Kaumpuli was the god of plague.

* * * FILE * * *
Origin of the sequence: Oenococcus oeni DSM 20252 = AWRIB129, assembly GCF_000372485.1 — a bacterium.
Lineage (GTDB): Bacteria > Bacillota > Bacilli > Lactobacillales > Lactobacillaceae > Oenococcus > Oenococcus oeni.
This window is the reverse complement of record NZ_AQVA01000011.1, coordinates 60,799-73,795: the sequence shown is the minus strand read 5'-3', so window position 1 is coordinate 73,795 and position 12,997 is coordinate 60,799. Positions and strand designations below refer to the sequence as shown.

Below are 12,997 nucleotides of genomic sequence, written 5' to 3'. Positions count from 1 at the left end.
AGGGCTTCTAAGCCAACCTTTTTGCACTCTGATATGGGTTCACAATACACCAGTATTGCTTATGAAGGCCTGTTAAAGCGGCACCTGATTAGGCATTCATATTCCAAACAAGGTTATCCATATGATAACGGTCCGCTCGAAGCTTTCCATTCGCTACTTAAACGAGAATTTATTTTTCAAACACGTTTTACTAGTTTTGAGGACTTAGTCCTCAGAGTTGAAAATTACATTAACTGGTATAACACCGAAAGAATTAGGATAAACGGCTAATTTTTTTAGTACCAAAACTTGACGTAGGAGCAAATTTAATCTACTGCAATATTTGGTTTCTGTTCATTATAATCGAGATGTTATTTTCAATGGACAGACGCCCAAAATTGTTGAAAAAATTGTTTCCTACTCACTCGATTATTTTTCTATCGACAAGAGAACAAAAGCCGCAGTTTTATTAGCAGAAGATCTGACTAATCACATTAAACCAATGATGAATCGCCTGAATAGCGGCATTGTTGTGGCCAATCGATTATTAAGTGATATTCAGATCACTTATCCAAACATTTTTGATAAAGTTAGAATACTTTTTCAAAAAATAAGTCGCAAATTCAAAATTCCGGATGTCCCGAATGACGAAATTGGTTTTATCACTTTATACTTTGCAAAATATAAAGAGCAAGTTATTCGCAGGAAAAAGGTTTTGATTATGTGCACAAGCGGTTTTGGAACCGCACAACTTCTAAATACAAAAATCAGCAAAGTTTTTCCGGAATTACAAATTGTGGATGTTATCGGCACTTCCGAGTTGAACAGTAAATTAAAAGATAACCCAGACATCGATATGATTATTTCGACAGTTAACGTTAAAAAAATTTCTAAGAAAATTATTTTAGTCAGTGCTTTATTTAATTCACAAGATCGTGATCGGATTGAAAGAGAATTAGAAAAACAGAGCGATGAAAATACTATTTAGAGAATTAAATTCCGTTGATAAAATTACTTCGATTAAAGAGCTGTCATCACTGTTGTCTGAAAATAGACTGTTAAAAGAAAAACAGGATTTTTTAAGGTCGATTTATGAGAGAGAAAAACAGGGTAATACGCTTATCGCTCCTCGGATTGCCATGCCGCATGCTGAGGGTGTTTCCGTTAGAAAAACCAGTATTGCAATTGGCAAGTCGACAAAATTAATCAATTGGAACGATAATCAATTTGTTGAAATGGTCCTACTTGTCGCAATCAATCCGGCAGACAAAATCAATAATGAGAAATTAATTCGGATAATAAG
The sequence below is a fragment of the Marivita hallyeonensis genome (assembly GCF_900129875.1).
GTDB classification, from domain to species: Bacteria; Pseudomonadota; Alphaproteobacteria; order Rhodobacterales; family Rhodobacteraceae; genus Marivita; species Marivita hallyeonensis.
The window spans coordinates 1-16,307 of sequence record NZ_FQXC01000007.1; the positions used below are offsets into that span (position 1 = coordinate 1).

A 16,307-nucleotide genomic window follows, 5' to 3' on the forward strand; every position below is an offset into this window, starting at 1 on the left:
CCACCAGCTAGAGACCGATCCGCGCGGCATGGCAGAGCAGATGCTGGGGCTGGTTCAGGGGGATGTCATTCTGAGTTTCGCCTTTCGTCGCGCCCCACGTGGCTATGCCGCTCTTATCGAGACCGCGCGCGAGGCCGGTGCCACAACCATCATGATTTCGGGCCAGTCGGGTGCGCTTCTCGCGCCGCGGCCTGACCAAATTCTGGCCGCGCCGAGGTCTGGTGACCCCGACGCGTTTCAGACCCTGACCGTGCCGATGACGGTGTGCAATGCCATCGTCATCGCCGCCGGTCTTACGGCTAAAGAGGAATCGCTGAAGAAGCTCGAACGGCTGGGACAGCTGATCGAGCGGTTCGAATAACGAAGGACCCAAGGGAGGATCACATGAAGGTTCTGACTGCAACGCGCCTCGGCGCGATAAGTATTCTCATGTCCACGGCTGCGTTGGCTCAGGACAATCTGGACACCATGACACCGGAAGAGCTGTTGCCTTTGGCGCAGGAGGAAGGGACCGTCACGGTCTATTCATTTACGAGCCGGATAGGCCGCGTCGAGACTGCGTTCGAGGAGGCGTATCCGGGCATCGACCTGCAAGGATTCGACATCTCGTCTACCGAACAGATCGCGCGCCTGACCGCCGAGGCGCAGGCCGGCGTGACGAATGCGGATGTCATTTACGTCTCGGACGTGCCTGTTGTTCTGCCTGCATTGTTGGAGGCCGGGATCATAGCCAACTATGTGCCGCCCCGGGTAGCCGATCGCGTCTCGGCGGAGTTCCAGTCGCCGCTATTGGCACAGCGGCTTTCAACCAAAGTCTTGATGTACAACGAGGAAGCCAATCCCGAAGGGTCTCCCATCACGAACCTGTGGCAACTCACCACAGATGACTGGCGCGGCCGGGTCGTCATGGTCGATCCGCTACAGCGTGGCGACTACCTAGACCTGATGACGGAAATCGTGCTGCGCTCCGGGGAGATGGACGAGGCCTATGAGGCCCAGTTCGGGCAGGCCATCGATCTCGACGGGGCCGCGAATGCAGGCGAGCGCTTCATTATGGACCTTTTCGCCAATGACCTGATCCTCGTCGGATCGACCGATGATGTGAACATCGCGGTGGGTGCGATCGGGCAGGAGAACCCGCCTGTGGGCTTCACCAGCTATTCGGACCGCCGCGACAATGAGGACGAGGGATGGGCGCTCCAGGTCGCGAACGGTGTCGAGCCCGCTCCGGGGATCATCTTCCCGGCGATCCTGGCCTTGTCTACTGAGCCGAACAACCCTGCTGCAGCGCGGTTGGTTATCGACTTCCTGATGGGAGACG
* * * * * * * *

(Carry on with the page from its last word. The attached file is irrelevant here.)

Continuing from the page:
Kaumpuli's father, Prince Kayemba, brother of King Juko, fell in love with a woman named Naku, and wished to marry her. But the gods objected, warning the king not to allow his brother to marry this woman. Kayemba, disregarding the warning, married Naku; she became the mother of Kaumpuli, a child without arms and legs. Because Kayemba was afraid of this child, he sent the mother and child away by canoe to Busoga. The priests of Busoga warned the chiefs not to receive Naku, and she was sent back to Uganda. Driven away from each place to which she went because of the child, she was at last allowed to settle at Bugoya. The child had a nurse, Nabuzana, who was fond of him and who tended him to the time of his death. After his death, he was declared by the gods to be the god of plague; a temple was built in Bulemezi in his honor, and the remains of Kaumpuli were placed there. The god resided in a deep hole in the temple, securely covered to prevent him from escaping and harming the country. The hole could only be covered efficiently by wildcat skins, and hundreds of these little animals were needed each year to cover it. Plantain stems were first laid over the hole, then the skins were placed on them and weighted by stones around the edges. It was believed that, but for this covering, the god would come out in a puff of smoke, and if he escaped he would destroy the country. King Juko was forbidden to look toward Bulemezi, because it was believed that he would die if he did so. For years, it was the duty of one of his wives to hold a bark cloth before him to prevent his eyes from wandering toward Bulemezi when he went out. One day, this wife was ill, and the king looked toward the hill on which Kaumpuli's temple stood, and a few days later he died.